We are adults. We are professionals, and we spend most of our waking hours at work. Why is it so hard to just get along? Because we are adults, professionals and spend so much of our time at work.

How do we lead through these inherent challenges to accomplish our goals in a positive way? Try some perspective. Here are three reasons why we can't all get along — and how to get passed it.


In the 1994 film "The Ref," Denis Leary argues the group can open presents even though it is not the usual time because "we're adults and we can open the presents whenever we want!" There is an element of this in everything we do at work.

On the acceptable side of the spectrum, "being adults" is what helps us decide when to take breaks, start new projects and basically get things done throughout the day and week without having to have someone stand over us and tell us every few minutes what to do next.

On the other end of the spectrum are micromanagers and the people who need lots of structure. While it may seem negative, they have found a way to work within the organization, and if you start messing with their system, it can be seen as disrespectful and destructive.

Take note of the variety of needs for independent decision-making, and it will make it easier to understand why some work styles inherently conflict.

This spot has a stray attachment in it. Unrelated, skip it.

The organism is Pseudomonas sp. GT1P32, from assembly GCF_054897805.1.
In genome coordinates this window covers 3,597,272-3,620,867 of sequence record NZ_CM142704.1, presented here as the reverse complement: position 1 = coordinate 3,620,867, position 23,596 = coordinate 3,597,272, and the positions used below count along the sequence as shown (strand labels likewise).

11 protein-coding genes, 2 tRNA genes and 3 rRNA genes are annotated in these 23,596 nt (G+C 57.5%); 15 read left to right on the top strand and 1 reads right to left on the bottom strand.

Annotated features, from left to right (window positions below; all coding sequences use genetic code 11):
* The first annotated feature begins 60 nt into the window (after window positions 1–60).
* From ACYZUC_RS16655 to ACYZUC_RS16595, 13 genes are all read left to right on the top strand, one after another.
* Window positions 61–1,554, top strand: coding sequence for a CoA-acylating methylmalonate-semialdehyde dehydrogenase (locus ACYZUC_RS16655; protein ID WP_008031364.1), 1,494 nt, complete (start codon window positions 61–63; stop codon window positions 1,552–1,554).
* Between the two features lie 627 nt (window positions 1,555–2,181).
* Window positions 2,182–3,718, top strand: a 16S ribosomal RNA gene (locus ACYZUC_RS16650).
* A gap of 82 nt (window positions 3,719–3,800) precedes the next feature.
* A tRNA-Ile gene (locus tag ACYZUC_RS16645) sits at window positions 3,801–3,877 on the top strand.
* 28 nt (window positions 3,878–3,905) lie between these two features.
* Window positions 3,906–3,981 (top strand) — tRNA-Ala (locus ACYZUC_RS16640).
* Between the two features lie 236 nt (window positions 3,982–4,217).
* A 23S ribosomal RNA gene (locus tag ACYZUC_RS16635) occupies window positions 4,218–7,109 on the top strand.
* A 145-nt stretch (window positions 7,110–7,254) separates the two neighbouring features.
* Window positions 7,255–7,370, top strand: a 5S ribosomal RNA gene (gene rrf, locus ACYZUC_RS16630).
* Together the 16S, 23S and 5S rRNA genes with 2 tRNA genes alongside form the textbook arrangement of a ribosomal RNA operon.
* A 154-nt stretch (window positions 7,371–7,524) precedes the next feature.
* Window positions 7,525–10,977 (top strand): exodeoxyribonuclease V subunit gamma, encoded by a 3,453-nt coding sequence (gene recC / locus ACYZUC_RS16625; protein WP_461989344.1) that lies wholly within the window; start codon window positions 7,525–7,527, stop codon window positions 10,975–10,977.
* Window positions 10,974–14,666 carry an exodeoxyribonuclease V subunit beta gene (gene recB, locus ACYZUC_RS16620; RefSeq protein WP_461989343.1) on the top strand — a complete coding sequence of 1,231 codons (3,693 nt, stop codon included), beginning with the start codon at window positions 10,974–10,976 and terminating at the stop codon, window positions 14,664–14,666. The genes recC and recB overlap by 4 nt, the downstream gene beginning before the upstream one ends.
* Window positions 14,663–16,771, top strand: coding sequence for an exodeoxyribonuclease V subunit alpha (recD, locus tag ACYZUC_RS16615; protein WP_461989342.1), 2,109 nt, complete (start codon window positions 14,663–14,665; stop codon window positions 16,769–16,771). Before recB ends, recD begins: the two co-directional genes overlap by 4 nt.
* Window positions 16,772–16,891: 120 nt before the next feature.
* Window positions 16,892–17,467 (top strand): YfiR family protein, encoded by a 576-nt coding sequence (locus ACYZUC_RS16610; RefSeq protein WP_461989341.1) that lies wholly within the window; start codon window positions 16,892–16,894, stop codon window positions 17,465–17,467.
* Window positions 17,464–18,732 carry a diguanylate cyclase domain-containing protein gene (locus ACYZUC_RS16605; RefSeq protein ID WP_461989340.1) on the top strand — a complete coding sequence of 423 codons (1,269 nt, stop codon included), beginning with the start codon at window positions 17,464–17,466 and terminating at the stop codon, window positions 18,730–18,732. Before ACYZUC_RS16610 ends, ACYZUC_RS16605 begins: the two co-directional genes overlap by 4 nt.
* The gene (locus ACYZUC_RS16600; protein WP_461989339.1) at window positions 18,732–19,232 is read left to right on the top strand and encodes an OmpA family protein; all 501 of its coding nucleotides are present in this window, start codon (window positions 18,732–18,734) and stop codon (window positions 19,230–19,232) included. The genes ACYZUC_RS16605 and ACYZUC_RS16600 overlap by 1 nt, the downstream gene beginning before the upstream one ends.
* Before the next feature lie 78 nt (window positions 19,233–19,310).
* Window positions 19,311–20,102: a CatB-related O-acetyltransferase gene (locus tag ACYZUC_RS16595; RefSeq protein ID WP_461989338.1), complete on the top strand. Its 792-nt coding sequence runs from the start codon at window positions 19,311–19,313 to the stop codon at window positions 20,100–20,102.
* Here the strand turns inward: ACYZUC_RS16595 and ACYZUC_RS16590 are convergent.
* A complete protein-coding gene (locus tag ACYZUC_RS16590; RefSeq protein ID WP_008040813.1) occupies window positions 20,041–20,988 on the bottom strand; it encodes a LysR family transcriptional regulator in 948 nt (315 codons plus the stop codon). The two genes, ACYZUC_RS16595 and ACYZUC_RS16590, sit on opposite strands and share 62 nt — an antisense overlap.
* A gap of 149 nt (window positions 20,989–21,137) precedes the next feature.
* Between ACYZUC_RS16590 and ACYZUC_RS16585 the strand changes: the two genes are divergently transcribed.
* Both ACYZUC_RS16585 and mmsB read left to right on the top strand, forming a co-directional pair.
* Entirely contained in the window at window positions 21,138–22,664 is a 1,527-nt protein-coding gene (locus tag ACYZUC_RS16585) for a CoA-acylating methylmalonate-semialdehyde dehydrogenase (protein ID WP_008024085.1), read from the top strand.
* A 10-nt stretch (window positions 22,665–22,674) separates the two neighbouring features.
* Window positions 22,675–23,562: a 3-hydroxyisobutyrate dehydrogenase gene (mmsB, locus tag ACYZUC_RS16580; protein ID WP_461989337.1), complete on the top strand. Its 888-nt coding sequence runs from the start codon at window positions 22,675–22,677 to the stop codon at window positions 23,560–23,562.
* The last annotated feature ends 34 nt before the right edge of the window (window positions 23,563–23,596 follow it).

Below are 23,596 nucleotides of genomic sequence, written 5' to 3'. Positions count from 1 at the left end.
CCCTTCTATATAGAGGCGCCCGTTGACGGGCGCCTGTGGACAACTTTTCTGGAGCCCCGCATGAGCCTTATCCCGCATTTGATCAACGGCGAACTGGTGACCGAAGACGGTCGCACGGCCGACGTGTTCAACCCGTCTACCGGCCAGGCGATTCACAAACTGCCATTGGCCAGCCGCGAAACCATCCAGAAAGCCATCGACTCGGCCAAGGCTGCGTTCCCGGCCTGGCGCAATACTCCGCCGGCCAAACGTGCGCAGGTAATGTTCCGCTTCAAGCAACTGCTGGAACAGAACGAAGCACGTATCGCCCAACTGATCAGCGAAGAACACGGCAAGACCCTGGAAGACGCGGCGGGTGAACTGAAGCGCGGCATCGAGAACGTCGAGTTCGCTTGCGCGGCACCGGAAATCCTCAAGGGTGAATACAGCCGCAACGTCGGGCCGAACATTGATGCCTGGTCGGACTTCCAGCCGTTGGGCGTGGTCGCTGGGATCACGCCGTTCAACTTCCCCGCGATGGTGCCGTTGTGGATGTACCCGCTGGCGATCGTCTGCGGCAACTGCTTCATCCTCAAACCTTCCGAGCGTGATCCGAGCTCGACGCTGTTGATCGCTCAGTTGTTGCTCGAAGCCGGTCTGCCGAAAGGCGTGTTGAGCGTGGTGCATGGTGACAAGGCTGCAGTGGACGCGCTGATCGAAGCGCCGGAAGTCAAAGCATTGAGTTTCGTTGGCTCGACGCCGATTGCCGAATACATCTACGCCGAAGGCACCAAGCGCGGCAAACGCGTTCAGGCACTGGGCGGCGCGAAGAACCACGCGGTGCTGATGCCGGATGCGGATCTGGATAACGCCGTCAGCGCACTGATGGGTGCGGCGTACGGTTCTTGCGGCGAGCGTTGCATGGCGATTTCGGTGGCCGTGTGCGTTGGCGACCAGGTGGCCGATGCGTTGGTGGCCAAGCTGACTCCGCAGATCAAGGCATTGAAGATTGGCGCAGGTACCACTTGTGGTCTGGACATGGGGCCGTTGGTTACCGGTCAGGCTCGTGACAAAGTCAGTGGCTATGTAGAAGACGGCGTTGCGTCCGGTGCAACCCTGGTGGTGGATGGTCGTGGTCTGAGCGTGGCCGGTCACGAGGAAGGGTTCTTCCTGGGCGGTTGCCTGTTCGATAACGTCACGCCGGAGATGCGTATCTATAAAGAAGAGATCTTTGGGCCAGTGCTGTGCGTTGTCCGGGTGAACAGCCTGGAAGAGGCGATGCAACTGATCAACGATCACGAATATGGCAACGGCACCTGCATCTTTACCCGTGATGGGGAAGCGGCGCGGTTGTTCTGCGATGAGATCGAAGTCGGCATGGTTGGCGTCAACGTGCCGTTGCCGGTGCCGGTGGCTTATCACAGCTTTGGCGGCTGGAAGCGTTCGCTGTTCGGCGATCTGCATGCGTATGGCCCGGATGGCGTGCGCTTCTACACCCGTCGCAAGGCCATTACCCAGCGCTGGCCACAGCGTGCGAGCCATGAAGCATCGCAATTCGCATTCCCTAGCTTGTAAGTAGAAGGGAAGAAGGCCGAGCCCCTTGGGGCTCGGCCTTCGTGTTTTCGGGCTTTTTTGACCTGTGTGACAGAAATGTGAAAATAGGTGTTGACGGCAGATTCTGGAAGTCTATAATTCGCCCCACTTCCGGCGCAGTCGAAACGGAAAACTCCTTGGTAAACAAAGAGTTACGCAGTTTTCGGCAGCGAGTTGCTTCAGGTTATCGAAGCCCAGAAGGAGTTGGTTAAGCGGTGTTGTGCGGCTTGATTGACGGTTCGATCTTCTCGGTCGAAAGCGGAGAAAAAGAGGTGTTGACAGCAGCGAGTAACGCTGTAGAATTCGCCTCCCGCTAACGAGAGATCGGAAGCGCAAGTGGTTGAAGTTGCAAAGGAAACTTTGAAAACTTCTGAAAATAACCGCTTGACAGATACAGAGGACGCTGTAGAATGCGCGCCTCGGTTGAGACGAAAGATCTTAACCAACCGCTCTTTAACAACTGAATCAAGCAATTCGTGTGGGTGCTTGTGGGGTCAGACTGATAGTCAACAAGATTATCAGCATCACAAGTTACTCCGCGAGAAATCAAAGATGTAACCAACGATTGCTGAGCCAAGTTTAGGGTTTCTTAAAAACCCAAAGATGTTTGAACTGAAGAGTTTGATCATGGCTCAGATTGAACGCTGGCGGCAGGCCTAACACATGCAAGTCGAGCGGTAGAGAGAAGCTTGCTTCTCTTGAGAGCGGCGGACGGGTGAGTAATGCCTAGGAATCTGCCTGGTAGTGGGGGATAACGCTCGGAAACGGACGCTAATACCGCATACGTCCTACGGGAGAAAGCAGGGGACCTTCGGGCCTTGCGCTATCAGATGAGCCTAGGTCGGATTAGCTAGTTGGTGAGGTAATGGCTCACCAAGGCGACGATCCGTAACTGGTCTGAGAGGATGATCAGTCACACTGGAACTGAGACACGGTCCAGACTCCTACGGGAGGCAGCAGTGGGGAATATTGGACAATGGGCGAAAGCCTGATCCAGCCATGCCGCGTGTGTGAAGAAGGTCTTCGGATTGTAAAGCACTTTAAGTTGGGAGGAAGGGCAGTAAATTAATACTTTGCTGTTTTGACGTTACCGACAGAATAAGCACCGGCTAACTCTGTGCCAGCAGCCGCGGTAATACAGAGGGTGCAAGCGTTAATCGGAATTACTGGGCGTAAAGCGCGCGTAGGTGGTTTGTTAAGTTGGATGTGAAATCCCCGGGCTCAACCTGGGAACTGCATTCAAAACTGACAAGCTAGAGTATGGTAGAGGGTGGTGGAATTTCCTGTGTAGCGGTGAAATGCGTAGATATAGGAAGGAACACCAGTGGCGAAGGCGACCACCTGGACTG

Because we are professionals, we want to do things right. Even nonstar performers have some level of desire to avoid punishment and poor performance reviews. Even they have a modicum of professional self-respect that drives them to produce a minimum standard.

We all have our tolerance level. So when someone else messes with our standard, interferes with the way we do things or in some way criticizes our approach, it is going to be annoying.

When trying to address this type of issue, remember to consider all sides. Acknowledging a deviation in approach can go a long way in helping someone understand the change is not about them, but it does need to happen.

Too much work

We all have a breaking point, and it can change based on factors in and out of work. There is no work-life balance we only have so many hours in the day, and it is extremely difficult to divide those neatly between our personal and professional lives.

Further, we are not always good at recognizing when we are burning out. The signs are often clearer to others than they are to ourselves. And giving feedback to someone that he/she may need a break is not always easy to do.

Yet, as leaders, we need to ensure our staff is rested, focused and productive. It is incumbent upon us to know our team and understand the signs of burnout and address them before it is too late. This can be on an individual basis or as a group in which case a day off or bagels and donuts could help, respectively.

Knowing your own limits and leading by example will also go a long way to help underscore the importance when you do encourage your team members to take a break.

So take a minute, realize we are all in this together and apply a little perspective to your approach.